Rumour had it that it was Honor who was the traitor rather than her unfortunate spouse – whatever the case it seems to be agreed by Bishop Foxe (who didn’t like her- suspecting that she was a closet Catholic) and another chronicler that she lost her senses and never fully recovered them as a consequence of Arthur’s arrest and imprisonment.
Unfortunately for Arthur there was a plot. His chaplain, Gregory Botolph had come up with the idea of handing Calais over to the Pope in the person of Cardinal Pole, who was of course, a Plantagenet and Arthur’s cousin. Margaret Pole, Countess of Salisbury styled Arthur ‘cousin’ in her correspondence a fact which Henry VIII must have been aware. By now the Tudor monarch was ageing and vicious. Being a Plantagenet had become exceedingly dangerous to one’s health as Margaret Pole was to discover. Botolph managed to evade capture even though an act of attainder was passed against him. He evaded the king’s wrath, unlike his fellow conspirators – Edmund Brindholme, Clement Philpot and Adam Damplip- who presumably paid the full price for their treason – though I need to find confirmation of that.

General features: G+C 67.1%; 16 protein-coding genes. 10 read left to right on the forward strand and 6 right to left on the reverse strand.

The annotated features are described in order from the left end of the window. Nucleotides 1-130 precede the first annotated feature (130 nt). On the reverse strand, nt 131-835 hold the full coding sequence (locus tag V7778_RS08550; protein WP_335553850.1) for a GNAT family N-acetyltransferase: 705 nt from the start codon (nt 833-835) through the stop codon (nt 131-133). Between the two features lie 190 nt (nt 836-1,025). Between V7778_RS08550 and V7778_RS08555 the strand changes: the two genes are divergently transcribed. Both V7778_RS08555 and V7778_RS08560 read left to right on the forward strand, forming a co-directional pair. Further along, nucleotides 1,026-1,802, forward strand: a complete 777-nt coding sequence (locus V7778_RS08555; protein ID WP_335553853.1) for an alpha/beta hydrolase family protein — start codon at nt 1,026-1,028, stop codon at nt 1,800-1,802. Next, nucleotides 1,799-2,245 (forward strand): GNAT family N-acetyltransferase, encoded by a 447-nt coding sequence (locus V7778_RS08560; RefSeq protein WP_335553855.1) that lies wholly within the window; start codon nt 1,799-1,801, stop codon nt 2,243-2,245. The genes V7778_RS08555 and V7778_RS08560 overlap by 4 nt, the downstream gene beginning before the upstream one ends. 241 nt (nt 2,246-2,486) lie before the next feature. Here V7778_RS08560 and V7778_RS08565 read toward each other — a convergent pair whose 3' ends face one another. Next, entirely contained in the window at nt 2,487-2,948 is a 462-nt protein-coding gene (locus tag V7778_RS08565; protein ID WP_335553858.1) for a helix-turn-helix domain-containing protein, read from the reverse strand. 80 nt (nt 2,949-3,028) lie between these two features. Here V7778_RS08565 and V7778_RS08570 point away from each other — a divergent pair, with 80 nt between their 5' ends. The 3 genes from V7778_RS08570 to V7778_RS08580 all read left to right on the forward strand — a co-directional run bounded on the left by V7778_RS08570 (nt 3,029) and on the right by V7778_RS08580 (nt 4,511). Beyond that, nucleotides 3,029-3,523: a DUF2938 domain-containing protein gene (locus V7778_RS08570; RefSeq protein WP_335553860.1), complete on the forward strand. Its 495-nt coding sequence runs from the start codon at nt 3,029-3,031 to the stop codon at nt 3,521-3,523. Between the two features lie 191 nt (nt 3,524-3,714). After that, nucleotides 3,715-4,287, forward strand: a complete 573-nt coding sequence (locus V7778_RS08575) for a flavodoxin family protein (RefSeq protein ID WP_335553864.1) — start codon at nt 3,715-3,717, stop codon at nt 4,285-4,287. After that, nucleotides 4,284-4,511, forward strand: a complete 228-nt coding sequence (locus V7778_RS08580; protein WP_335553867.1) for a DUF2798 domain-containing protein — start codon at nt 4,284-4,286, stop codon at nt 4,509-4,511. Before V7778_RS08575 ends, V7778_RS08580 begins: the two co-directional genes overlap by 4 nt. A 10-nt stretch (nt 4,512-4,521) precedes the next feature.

There was no direct evidence against Arthur. So naturally he was released? Er, actually – no, he wasn’t. Arthur remained a prisoner in the Tower until 1542. It seems unfair that Arthur should have been rounded up as a consequence of Botolph’s misdemeanours as Arthur had spent considerable time and effort trying to get his chaplain a living, first in Lowestoft and then in Kettlebarston in Suffolk as demonstrated in his various letters. It seems even more unfair that Arthur who had served the Tudors most loyally should have been so poorly treated. At the beginning of Henry VIII’s reign a family member could be looked upon with warmth, especially one who could never make a claim on the throne because of his illegitimacy but by 1540 Henry VIII had contemplated forwarding the claims of his own illegitimate son so the bar-sinister wasn’t the protection it had once been. Arthur languished in the Tower – Cromwell fell, Katherine Howard was married and discarded, her various lovers executed along with the erstwhile queen.